Mark 8:34 And when he had called the people unto him with his disciples also, he said unto them, Whosoever will come after me, let him deny himself, and take up his cross, and follow me. 35 For whosoever will save his life [in the order of appearances] shall lose it [in the order of Being]; but whosoever shall lose his life [in the order of appearances] for my sake and the gospel’s, the same shall save it [in the order of Being]. 36 For what shall it profit a man, if he shall gain the whole world [in the order of appearances], and lose his own life [in the order of Being]? 37 Or what shall a man give [in the order of appearances] in exchange for his life [in the order of Being]?
23 Then he said to them all, “If any want to become my followers, let them deny themselves and take up their cross daily and follow me. 24 For those who want to save their life will lose it, and those who lose their life for my sake will save it. 25 What does it profit them if they gain the whole world [in the order of appearances], but lose or forfeit themselves [in the order of Being]?
Luke 14:26 If any man come to me, and hate not his father, and mother, and wife, and children, and brothers, and sisters, yea, and his own life also [in the order of appearances], he cannot be my disciple [in the order of Being]. 27 And whosoever does not bear his cross, and come after me, cannot be my disciple. 28 For which of you, intending to build a tower, sits not down first, and counts the cost, whether he has enough to finish it? . . . 33 So likewise, whosoever he be of you that forsakes not all that he has, he cannot be my disciple.
Suffice it to say, that all these verses pertain to the the priority that we must (unavoidably) give to one or the other of the aforementioned “minds” or “modes of being” (or “orders”). One of them is “carnal” or “egoic” (i.e. it pertains to “the first man” and the order of appearances–the one who hides himself from the presence of the Lord, desiring to manipulate the flow of appearances to his or her personal advantage rather than to walk with God). And the other one is “spiritual” or “transcendent” (“the second man”– the Lord from heaven — the One who IS, eternally, in the beginning, with God).
As indicated above, this “second man” — which we experience as the mind of Christ and the power of the Spirit — is prior in the order of Being, but is (from the standpoint of our fallen minds) realized later in the order of appearances. This results in considerable ambiguity as the coming of the kingdom is discussed and anticipated in the texts:
Luke 17:20 And when he was demanded by the Pharisees, when the kingdom of God should come, he answered them and said, The kingdom of God comes not with outward observation [in the order of appearances]: 21 Neither shall they say, Lo here! or, lo there! for, behold, the kingdom of God is in the midst of you [in the order of Being]. . . . 33 Whosoever shall seek to save his life [in the order of appearances] shall lose it [in the order of Being]; and whosoever shall lose his life [in the order of appearances] shall preserve it [in the order of Being].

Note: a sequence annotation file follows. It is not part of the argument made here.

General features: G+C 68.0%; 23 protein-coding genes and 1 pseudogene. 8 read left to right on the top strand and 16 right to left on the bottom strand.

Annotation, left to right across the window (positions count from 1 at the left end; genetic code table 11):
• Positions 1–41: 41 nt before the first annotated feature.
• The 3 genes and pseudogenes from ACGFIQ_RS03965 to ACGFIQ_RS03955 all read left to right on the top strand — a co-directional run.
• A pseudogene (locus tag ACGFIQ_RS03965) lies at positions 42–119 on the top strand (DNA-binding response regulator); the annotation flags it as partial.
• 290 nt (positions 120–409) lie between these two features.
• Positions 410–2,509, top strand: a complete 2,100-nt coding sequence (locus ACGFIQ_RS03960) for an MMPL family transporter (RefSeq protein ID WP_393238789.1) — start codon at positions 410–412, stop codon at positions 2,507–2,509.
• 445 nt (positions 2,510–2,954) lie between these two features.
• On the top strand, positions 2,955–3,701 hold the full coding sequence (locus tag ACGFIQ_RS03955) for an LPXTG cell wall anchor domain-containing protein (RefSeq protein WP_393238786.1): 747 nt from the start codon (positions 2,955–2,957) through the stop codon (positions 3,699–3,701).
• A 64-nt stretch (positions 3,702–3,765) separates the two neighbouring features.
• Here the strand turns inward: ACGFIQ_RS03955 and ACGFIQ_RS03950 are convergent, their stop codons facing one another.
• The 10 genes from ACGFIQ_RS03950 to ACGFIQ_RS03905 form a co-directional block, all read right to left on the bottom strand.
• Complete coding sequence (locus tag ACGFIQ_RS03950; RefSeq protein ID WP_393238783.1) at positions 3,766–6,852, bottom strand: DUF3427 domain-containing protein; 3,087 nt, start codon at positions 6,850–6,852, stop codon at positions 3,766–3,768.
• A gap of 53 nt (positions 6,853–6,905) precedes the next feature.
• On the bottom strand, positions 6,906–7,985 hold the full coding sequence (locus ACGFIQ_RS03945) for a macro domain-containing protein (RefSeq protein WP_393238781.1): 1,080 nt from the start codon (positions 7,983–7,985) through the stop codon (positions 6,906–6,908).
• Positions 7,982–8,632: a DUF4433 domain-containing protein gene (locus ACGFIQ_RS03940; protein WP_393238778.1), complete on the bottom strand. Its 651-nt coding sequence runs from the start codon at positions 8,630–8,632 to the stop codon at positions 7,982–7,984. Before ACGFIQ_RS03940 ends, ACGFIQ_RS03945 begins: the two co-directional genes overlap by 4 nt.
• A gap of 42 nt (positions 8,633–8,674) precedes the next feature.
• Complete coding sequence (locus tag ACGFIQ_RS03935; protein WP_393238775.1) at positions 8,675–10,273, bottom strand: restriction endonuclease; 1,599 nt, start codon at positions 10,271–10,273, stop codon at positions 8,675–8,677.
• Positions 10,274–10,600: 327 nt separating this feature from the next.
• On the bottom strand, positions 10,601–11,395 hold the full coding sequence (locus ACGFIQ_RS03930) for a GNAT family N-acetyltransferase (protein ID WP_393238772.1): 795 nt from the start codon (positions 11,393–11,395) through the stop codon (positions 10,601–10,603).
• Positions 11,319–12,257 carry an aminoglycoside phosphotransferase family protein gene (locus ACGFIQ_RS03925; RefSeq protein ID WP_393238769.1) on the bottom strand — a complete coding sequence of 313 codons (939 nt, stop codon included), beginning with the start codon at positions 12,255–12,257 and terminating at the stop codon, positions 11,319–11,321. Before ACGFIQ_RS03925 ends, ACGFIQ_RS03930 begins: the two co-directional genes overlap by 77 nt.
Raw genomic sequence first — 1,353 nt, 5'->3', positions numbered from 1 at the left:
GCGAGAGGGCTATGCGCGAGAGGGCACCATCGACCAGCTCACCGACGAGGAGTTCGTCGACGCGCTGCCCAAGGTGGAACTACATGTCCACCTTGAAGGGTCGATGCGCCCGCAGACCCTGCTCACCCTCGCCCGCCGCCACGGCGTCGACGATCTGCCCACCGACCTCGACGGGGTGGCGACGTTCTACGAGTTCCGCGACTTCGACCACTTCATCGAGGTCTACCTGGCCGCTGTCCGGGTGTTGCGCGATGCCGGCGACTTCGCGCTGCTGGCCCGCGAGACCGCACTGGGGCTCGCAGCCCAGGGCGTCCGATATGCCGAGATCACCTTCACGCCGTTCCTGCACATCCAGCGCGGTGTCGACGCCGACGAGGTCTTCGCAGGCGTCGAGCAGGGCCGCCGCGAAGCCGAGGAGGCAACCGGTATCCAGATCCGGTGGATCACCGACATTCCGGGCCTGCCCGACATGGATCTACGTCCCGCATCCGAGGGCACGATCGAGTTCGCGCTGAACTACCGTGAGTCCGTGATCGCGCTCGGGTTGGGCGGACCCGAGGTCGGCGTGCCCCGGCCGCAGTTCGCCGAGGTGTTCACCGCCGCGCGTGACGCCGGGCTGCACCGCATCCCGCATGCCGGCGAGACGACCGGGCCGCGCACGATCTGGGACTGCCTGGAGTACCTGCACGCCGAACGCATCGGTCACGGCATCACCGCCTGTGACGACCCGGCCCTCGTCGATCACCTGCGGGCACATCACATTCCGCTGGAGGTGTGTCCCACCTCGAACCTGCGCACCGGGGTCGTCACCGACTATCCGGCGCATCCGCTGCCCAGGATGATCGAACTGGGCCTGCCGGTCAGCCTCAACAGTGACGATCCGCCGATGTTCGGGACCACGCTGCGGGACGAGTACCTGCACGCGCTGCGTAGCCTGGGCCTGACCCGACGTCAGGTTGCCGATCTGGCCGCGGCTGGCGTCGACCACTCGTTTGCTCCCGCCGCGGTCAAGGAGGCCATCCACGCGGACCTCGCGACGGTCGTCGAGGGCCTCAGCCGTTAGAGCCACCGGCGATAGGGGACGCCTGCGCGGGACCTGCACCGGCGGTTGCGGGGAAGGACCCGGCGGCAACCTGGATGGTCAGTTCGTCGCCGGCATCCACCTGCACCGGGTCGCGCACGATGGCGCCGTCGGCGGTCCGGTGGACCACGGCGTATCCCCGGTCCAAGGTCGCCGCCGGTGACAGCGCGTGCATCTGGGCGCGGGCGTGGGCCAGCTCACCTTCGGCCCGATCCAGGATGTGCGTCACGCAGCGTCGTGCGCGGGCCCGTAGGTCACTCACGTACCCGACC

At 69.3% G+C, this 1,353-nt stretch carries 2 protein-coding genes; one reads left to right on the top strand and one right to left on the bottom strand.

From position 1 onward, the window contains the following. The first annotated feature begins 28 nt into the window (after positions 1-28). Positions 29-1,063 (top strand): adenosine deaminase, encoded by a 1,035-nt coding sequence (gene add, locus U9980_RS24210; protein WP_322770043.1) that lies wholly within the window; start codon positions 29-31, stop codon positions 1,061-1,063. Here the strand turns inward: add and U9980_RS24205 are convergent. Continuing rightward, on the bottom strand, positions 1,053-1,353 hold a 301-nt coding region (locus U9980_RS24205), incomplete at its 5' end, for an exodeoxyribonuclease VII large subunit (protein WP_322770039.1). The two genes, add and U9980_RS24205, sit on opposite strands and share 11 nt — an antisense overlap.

John 12:25 He that loves his life [in the order of appearances] shall lose it [in the order of Being]; and he that hates his life in this world [in the order of appearances] shall keep it unto life eternal [in the order of Being]. 26 If any man serves me, let him follow me; and where I AM, there shall also my servant BE: if any man serves me, him will my Father honor.
Matthew 13:44 Again, the kingdom of heaven [and the order of Being] is like unto treasure hid in a field; which when a man has found, he hides, and for joy thereof goes and sells all that he has [in the order of appearances], and buys that field [the order of Being]. 45 Again, the kingdom of heaven is like unto a merchant man, seeking fine pearls: 46 Who, when he had found one pearl of great price [i.e. the order of Being], went and sold all that he had [i.e. the order of appearances], and bought it.
“Verily I say unto you, Except you be converted, and become as little children, you shall not enter into the kingdom of heaven [the order of Being]. Whosoever therefore shall humble himself as this little child, the same is greatest in the kingdom of heaven” (Matthew 18:3-4).
For as long as our horizon is restricted to that of the carnal mind, the kingdom of God can only be imagined as coming by observation–as something which will arrive at some point in the future. But as soon as the carnal mind is recognized, as such– and seen through or transcended —the kingdom of heaven can be seen in Reality to have been within us, among us, and at hand, all along.
Moreover, our dying to the carnal mind (and the order of appearances) and our childlike awakening to the mind of Christ and (the order of Being) is portrayed as our being crucified with Christ and being raised with him in newness of life: